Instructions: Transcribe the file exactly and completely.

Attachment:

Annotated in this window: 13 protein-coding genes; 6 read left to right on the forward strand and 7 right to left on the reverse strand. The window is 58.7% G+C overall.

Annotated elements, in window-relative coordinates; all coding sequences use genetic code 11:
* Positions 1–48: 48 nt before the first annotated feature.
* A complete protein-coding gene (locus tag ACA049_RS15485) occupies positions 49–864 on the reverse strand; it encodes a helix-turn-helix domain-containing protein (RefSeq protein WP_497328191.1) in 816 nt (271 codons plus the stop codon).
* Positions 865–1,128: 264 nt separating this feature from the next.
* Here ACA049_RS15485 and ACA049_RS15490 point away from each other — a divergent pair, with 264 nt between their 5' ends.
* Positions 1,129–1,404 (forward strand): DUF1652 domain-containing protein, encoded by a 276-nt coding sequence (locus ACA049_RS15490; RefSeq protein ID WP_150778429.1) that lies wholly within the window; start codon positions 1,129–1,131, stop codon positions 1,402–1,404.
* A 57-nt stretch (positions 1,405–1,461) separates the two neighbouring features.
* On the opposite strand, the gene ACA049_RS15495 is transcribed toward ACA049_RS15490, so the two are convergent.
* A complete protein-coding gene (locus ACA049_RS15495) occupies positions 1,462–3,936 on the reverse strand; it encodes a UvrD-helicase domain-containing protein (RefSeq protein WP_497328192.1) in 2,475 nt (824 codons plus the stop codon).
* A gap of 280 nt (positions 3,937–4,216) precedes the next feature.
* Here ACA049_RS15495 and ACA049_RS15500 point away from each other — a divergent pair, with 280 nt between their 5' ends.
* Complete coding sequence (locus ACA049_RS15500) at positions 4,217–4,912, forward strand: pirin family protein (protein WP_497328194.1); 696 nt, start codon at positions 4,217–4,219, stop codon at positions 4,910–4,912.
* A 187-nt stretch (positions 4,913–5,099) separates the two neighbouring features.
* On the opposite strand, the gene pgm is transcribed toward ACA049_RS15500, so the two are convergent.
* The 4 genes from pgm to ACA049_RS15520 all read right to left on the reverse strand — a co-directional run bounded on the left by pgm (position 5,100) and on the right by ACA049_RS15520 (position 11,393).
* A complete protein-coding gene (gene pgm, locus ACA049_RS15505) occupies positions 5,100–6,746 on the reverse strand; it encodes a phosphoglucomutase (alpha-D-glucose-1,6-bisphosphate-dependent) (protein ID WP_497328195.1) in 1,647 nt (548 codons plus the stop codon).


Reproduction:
Annotated in this window: 13 protein-coding genes; 6 read left to right on the forward strand and 7 right to left on the reverse strand. The window is 58.7% G+C overall.

Annotated elements, in window-relative coordinates; all coding sequences use genetic code 11:
* Positions 1–48: 48 nt before the first annotated feature.
* A complete protein-coding gene (locus tag ACA049_RS15485) occupies positions 49–864 on the reverse strand; it encodes a helix-turn-helix domain-containing protein (RefSeq protein WP_497328191.1) in 816 nt (271 codons plus the stop codon).
* Positions 865–1,128: 264 nt separating this feature from the next.
* Here ACA049_RS15485 and ACA049_RS15490 point away from each other — a divergent pair, with 264 nt between their 5' ends.
* Positions 1,129–1,404 (forward strand): DUF1652 domain-containing protein, encoded by a 276-nt coding sequence (locus ACA049_RS15490; RefSeq protein ID WP_150778429.1) that lies wholly within the window; start codon positions 1,129–1,131, stop codon positions 1,402–1,404.
* A 57-nt stretch (positions 1,405–1,461) separates the two neighbouring features.
* On the opposite strand, the gene ACA049_RS15495 is transcribed toward ACA049_RS15490, so the two are convergent.
* A complete protein-coding gene (locus ACA049_RS15495) occupies positions 1,462–3,936 on the reverse strand; it encodes a UvrD-helicase domain-containing protein (RefSeq protein WP_497328192.1) in 2,475 nt (824 codons plus the stop codon).
* A gap of 280 nt (positions 3,937–4,216) precedes the next feature.
* Here ACA049_RS15495 and ACA049_RS15500 point away from each other — a divergent pair, with 280 nt between their 5' ends.
* Complete coding sequence (locus ACA049_RS15500) at positions 4,217–4,912, forward strand: pirin family protein (protein WP_497328194.1); 696 nt, start codon at positions 4,217–4,219, stop codon at positions 4,910–4,912.
* A 187-nt stretch (positions 4,913–5,099) separates the two neighbouring features.
* On the opposite strand, the gene pgm is transcribed toward ACA049_RS15500, so the two are convergent.
* The 4 genes from pgm to ACA049_RS15520 all read right to left on the reverse strand — a co-directional run bounded on the left by pgm (position 5,100) and on the right by ACA049_RS15520 (position 11,393).
* A complete protein-coding gene (gene pgm, locus ACA049_RS15505) occupies positions 5,100–6,746 on the reverse strand; it encodes a phosphoglucomutase (alpha-D-glucose-1,6-bisphosphate-dependent) (protein ID WP_497328195.1) in 1,647 nt (548 codons plus the stop codon).